Last week I was able to celebrate, and cook for, my cousin’s joyous matrimony.  The escalation of excitement and anticipation to an event like this is such a marvelous feeling.  I was honored by being asked to help prep food.  I loved planning how I was going to make the food, timing it with the other matrimonial activities, preparing the house, and looking forward to seeing everyone.  Guests start arriving, and I get to start cooking.  I enveloped myself in smoking brisket and ribs, baking cornbread, steaming asparagus, cooking chicken and baked beans, drinking wine, beer, and coffee, telling stories and sharing life.  Enjoying the fellowship of family that I haven’t been around in years, and listening to the children play with cousins that they had just met.  We all went to sleep knowing that more family was arriving in the morning, and the celebration would just continue crescendoing through the weekend.  More and more family and friends, sushi, kufta, wine and beer, tostadas, pizza, dancing, singing, photos, etc.


 We extended the celebration through Sunday by dedicating my son to the Lord, and having everyone over for breakfast burritos with home cured chorizo bacon and bottomless mimosas.  

Life doesn’t get much more of a sweeter aroma than this.

Two days later grandpa died.  


Eight days later, I was able to receive the reciprocal blessing, as my family was embraced, and cooked for, by our church family during the memorial and burial of my grandfather.  The same family that had just celebrated a wedding was now celebrating a life well lived with even more family and friends.  

Continual fellowship with our community, surrounded by curries, salads, homemade pies, pizza, meats and cheeses, a potluck meal, chicken, and pasta.  More food and fellowship than could be properly consumed in the allotted time.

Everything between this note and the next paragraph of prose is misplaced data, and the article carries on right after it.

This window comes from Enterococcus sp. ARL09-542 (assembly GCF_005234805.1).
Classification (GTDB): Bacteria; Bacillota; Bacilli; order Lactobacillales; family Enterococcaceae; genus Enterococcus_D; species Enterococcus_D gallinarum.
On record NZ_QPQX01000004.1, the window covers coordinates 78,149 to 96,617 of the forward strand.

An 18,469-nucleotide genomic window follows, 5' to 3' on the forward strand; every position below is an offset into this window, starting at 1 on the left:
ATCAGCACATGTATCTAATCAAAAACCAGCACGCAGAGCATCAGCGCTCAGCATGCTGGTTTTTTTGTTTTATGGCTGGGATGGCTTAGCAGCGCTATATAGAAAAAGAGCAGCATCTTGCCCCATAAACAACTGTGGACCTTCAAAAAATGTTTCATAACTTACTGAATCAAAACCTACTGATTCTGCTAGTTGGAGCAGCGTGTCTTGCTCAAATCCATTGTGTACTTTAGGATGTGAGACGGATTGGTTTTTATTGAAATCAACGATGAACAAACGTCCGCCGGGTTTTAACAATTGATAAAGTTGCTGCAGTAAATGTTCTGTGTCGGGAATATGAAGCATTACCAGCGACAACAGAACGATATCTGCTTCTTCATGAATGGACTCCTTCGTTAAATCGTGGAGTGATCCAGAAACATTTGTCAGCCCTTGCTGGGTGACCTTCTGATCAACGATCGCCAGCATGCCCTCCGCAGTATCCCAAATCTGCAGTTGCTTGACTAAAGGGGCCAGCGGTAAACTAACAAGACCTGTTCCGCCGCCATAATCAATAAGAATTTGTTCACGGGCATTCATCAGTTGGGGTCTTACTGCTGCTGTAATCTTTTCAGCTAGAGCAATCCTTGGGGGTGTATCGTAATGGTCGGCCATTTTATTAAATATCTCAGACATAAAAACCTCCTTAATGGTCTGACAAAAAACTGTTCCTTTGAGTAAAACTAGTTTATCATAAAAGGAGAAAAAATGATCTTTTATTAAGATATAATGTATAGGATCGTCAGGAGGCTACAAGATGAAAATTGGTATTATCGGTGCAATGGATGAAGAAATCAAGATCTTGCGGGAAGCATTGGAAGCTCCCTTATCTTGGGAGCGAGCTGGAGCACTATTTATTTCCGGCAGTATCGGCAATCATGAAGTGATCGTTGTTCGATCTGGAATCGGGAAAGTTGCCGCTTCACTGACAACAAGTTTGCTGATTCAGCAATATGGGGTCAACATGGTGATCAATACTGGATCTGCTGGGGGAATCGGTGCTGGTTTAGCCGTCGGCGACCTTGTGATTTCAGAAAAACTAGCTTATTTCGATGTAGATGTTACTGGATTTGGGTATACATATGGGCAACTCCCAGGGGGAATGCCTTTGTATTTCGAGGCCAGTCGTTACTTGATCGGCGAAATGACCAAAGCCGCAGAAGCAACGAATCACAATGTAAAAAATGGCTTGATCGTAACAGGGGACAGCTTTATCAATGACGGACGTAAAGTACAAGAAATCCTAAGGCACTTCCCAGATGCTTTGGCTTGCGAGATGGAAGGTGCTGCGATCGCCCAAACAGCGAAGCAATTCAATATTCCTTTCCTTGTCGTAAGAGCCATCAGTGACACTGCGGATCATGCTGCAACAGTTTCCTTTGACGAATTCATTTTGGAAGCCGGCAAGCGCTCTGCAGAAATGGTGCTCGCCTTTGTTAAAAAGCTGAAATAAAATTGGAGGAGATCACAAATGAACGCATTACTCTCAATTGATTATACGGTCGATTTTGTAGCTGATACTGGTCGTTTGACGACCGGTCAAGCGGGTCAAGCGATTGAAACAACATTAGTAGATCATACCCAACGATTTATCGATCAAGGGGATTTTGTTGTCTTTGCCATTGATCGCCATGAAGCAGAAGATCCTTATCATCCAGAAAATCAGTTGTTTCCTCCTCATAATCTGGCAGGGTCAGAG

I’m confident of which weekend was easier and more enjoyable, but I’m not confident of which was sweeter and more fulfilling of the soul.


I was able to take some time and wonder through my father’s freshly planned, prepped, and budding spring time garden and community garden, as well as sit among the trees in the Bartlett Arboretum (an arboretum that had been ignored, in disrepair, and lovingly renewed in the last 20 years).  The calming effects of enjoying other people’s labor and natural beauty while enveloped by your thoughts, memories, and some live big band music was brilliant.  I was able to realize that life and death are just as important as the other.  




You cannot have life in any aspect of your life without a form of death.  Dead plants provide nutrients for new plants.  Your true self slowly emerges through the death of your false self and ego.  Seeds need to die, and some burned, before they can sprout.  Character, values, morals, and memories are passed by ancestors to new family members.


On the drive home we were able to enjoy my wife’s side of the family, making stone fired pizza’s, sitting on the porch and reminiscing as the kids ran around feeding horses, playing in the mud, and swinging.  


I’m constantly reminded how good life is, but how much better it is to live it and experience it with others.  For my little family, my extended family, and my community, I am eternally thankful.  I’m grateful for being able to get your hand dirty in a garden, or in a kitchen, for being able to give and receive love in the form of time, food, and natural beauty.

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